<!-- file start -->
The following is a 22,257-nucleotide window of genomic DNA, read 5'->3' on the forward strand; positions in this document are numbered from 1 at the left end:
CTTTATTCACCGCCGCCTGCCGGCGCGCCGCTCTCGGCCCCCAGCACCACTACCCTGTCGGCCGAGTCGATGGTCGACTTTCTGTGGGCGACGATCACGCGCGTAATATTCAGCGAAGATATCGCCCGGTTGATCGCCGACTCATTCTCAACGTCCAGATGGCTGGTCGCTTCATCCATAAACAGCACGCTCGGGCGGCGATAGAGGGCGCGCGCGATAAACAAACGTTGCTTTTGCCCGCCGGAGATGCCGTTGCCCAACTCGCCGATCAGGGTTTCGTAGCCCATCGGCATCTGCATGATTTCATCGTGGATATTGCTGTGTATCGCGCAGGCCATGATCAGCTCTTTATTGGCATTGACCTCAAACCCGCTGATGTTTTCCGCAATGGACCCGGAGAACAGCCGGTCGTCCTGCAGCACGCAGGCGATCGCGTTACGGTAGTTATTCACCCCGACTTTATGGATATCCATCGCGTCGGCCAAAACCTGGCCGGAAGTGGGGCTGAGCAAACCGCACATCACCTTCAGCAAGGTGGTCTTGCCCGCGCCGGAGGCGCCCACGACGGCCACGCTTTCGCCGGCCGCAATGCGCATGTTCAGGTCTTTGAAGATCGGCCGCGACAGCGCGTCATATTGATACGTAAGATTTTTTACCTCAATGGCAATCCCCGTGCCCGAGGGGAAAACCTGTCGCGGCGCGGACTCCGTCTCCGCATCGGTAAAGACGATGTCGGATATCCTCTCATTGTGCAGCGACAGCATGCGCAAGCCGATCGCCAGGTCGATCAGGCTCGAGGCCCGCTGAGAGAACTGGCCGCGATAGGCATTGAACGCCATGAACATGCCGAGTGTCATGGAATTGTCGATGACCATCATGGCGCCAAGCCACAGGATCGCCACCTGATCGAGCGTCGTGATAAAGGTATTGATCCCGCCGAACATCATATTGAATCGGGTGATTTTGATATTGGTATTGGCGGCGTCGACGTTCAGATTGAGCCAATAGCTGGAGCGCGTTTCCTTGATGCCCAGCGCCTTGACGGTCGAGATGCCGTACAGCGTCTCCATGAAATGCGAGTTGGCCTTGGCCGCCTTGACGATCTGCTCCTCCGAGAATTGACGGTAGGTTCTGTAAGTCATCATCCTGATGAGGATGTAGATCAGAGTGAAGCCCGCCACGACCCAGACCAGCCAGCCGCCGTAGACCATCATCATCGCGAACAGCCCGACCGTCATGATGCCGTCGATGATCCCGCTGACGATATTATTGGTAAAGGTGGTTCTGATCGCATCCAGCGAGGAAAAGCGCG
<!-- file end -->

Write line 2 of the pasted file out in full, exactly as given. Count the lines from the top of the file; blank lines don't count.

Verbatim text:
CTTTATTCACCGCCGCCTGCCGGCGCGCCGCTCTCGGCCCCCAGCACCACTACCCTGTCGGCCGAGTCGATGGTCGACTTTCTGTGGGCGACGATCACGCGCGTAATATTCAGCGAAGATATCGCCCGGTTGATCGCCGACTCATTCTCAACGTCCAGATGGCTGGTCGCTTCATCCATAAACAGCACGCTCGGGCGGCGATAGAGGGCGCGCGCGATAAACAAACGTTGCTTTTGCCCGCCGGAGATGCCGTTGCCCAACTCGCCGATCAGGGTTTCGTAGCCCATCGGCATCTGCATGATTTCATCGTGGATATTGCTGTGTATCGCGCAGGCCATGATCAGCTCTTTATTGGCATTGACCTCAAACCCGCTGATGTTTTCCGCAATGGACCCGGAGAACAGCCGGTCGTCCTGCAGCACGCAGGCGATCGCGTTACGGTAGTTATTCACCCCGACTTTATGGATATCCATCGCGTCGGCCAAAACCTGGCCGGAAGTGGGGCTGAGCAAACCGCACATCACCTTCAGCAAGGTGGTCTTGCCCGCGCCGGAGGCGCCCACGACGGCCACGCTTTCGCCGGCCGCAATGCGCATGTTCAGGTCTTTGAAGATCGGCCGCGACAGCGCGTCATATTGATACGTAAGATTTTTTACCTCAATGGCAATCCCCGTGCCCGAGGGGAAAACCTGTCGCGGCGCGGACTCCGTCTCCGCATCGGTAAAGACGATGTCGGATATCCTCTCATTGTGCAGCGACAGCATGCGCAAGCCGATCGCCAGGTCGATCAGGCTCGAGGCCCGCTGAGAGAACTGGCCGCGATAGGCATTGAACGCCATGAACATGCCGAGTGTCATGGAATTGTCGATGACCATCATGGCGCCAAGCCACAGGATCGCCACCTGATCGAGCGTCGTGATAAAGGTATTGATCCCGCCGAACATCATATTGAATCGGGTGATTTTGATATTGGTATTGGCGGCGTCGACGTTCAGATTGAGCCAATAGCTGGAGCGCGTTTCCTTGATGCCCAGCGCCTTGACGGTCGAGATGCCGTACAGCGTCTCCATGAAATGCGAGTTGGCCTTGGCCGCCTTGACGATCTGCTCCTCCGAGAATTGACGGTAGGTTCTGTAAGTCATCATCCTGATGAGGATGTAGATCAGAGTGAAGCCCGCCACGACCCAGACCAGCCAGCCGCCGTAGACCATCATCATCGCGAACAGCCCGACCGTCATGATGCCGTCGATGATCCCGCTGACGATATTATTGGTAAAGGTGGTTCTGATCGCATCCAGCGAGGAAAAGCGCG